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John XII
GiovanniXII.png
Papacy began December 16, 955
Papacy ended May 14, 964
Predecessor Agapetus II
Successor Benedict V
Personal details
Birth name Ottaviano
Born c. 937
Rome, Italy
Died May 14, 964
Rome, Italy
Other Popes named John

John XII, born Octavianus (c. 937–May 14, 964), was Pope from December 16, 955 to May 14, 964. The son of Alberic II, Patrician of Rome (932–954), and his stepsister Alda of Vienne, he was a seventh generation descendant of Charlemagne on his mother's side.

Before his death, Alberic administered an oath to the Roman nobles in St. Peter's, that on the next vacancy of the papal chair his only son, Octavianus, should be elected pope. He succeeded his father as Patrician of Rome in 954, at only seventeen years of age. After the death of the reigning pontiff, Agapetus II, Octavanius, then eighteen years of age, was actually chosen his successor on 16 December, 955. His adoption of the apostolic name of John XII was the second example of taking a regnal name upon elevation to the papal chair, the first being Pope John II (533–535). Pope John XII was depicted as a coarse, immoral man in the writings which remain about his papacy, whose life was such that the Lateran was spoken of as a brothel, and the moral corruption in Rome became the subject of general disgrace.

An account of the charges leveled against him from Patrologia Latina includes:

Then, rising up, the cardinal priest Peter testified that he himself had seen John XII celebrate Mass without taking communion. John, bishop of Narni, and John, a cardinal deacon, professed that they themselves saw that a deacon had been ordained in a horse stable, but were unsure of the time. Benedict, cardinal deacon, with other co-deacons and priests, said they knew that he had been paid for ordaining bishops, specifically that he had ordained a ten-year-old bishop in the city of Todi... They testified about his adultery, which they did not see with their own eyes, but nonetheless knew with certainty: he had fornicated with the widow of Rainier, with Stephana his father's concubine, with the widow Anna, and with his own niece, and he made the sacred palace into a whorehouse. They said that he had gone hunting publicly; that he had blinded his confessor Benedict, and thereafter Benedict had died; that he had killed John, cardinal subdeacon, after castrating him; and that he had set fires, girded on a sword, and put on a helmet and cuirass. All, clerics as well as laymen, declared that he had toasted to the devil with wine. They said when playing at dice, he invoked Jupiter, Venus and other demons. They even said he did not celebrate Matins and the canonical hours nor did he make the sign of the cross.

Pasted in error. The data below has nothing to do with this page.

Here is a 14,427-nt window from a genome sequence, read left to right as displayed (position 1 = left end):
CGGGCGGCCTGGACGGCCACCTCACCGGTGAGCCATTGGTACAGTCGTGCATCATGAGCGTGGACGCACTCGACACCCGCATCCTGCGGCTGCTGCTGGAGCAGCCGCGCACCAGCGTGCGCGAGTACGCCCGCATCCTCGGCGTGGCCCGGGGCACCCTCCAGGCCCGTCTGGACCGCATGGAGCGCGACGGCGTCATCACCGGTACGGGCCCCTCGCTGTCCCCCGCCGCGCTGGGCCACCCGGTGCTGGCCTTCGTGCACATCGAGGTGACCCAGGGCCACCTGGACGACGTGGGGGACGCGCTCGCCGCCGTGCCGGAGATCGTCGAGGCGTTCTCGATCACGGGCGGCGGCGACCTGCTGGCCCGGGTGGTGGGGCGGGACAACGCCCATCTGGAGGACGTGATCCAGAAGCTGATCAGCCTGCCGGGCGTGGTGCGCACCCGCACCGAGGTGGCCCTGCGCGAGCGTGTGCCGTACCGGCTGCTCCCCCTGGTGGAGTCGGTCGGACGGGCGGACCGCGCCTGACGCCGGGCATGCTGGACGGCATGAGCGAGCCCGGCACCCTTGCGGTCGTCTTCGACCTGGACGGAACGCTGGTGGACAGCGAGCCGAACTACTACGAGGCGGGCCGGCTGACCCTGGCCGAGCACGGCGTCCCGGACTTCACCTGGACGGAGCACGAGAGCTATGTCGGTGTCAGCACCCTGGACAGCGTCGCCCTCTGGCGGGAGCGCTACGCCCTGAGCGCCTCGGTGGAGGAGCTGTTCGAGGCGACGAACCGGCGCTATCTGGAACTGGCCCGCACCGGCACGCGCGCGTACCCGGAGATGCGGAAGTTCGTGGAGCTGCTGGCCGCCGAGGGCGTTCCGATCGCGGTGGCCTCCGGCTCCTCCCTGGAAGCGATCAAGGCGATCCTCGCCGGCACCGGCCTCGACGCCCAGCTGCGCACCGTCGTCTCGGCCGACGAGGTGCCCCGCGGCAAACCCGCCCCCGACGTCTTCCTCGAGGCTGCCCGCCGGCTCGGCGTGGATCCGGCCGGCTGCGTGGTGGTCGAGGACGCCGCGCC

Enemies defeated him in battle and occupied lands that belonged to the popes. In order to protect himself against the intrigues in Rome and the power of Berengar II of Italy (950–963), John made a deal with Otto I, king of the Germans. He pledged allegiance to Otto and crowned him emperor of the Holy Roman Empire on February 2, 962. In return, Otto promised to recognize only John as pope. Ten days later, the pope and emperor ratified the Diploma Ottonianum, under which the emperor became the guarantor of the independence of the papal states. This was the first effective guarantee of such protection since the Carolingian Empire. After Otto left Rome and reconquered the Papal States from Berengar, however, John became fearful of the emperor's power and sent envoys to the Magyars and the Byzantine Empire to form a league against Otto. His intrigues were discovered by Otto I, who, after defeating and imprisoning Berengar II, returned to Rome. Otto I subsequently summoned a council which deposed John XII, who was in hiding in the mountains of Campania, and elected Pope Leo VIII (963–965) in his stead.

An attempt at a revolt was made by the inhabitants of Rome even before Otto I left the city. Upon his departure, John XII returned at the head of a formidable company of friends and retainers, thus causing Leo VIII to seek safety in immediate flight. The Emperor determined to make an effort in support of Leo VIII, but before he reached the city John XII had died.[citation needed]

Pope Benedict V (964) soon succeeded him but was successfully deposed by Leo VIII.

See also

References

External links

Catholic Church titles
Preceded by
Agapetus II
Pope
955–964
Succeeded by
Benedict V







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